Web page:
Screened as part of NZIFF 2002
"Enid and Rebecca are a couple of hilariously acid-tongued teenage outsiders, contemptuous non-conformists in a flat world of strip malls and pre-fab culture. They’ve graduated from high school and they’ve got no idea what to do next. For sport they read the personal ads and answer the most pathetic, luring the lonely into waiting hours for a rendezvous, while they sit watching. This is how they meet Seymour (Steve Buscemi), an obsessive collector of old jazz recordings, 40ish and dateless. ‘In a way, he’s such a clueless dork,’ observes Enid, ‘he’s actually kind of cool.’ As she gets to know Seymour, Enid’s own sense of non-conformity begins to take on new colours. Based on an acclaimed comic book by Daniel Clowes and directed by Terry Zwigoff (Crumb), Ghost World keeps faith with its phoney-phobic heroine: it’s a funny, deadpan antidote to streamlined Hollywood teendom and one of the year’s most gratifyingly odd American movies.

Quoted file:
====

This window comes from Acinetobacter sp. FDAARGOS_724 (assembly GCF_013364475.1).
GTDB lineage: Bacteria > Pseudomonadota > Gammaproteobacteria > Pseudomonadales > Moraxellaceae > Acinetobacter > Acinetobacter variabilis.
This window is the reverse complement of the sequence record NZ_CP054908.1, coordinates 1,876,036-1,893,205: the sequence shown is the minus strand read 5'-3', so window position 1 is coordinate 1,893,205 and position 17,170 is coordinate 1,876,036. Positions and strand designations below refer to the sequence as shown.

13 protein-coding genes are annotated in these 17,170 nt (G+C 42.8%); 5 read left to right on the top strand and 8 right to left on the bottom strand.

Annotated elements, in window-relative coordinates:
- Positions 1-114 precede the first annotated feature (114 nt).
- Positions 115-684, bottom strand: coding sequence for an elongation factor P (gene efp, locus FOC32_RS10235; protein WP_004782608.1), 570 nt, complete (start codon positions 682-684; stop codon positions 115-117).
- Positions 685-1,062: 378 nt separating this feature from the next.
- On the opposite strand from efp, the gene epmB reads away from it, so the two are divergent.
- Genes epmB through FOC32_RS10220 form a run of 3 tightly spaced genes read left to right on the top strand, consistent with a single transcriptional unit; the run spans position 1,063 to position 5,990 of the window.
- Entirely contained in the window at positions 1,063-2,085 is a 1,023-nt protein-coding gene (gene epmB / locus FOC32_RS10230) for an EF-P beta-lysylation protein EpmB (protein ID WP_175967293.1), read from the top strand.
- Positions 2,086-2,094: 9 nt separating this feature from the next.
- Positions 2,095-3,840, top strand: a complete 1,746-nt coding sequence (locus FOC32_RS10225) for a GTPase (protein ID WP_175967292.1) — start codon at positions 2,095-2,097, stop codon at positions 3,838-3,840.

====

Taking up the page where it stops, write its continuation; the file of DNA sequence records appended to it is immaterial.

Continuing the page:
A tremendous, hilarious ode to female youth and innocence’s end that speaks to the wounded geek idealist inside us all, Ghost World is an instant classic. Raunchy, touching, sexy, subversive, perceptive and sweetly sincere, it joins a very small line of truly brilliant femme teen films like The Virgin Suicides, Heavenly Creatures and Heathers in capturing that subtle dreaminess between adolescence and irrevocable adulthood. In Ghost World (named for the space between high school and the rest of your life), all characters that enter the girls’ universe are shown as flaky caricatures. Only the two girls, and eventually Seymour, are ever seen as real human figures, cleverly enhancing the sense that the three are almost aliens in their daily lives. Based on the amazing underground comic by Eightball creator, Daniel Clowes, this film is a hysterical miracle that is totally unique to its genre. Who could have thought that such quirky independent material would ever be adapted on this large a scale by a major studio – and remain completely pure, no less?! Clowes was deeply involved with the production, co-writing the screenplay with director Terry Zwigoff. Given that Zwigoff’s previous film was Crumb (the astonishing documentary on underground cartoonist Robert Crumb), it’s tough to imagine a more appropriate collaborator. This is actually Zwigoff’s first non-documentary feature, and it reveals an enormous talent, with perfect comedic timing and a poetic sensibility that will definitely be sending him places. On the precise wavelength of the comic, Birch, Johansson and Buscemi are so perfect in their roles that it’s downright uncanny." — Mitch Davis, Fantasia 2001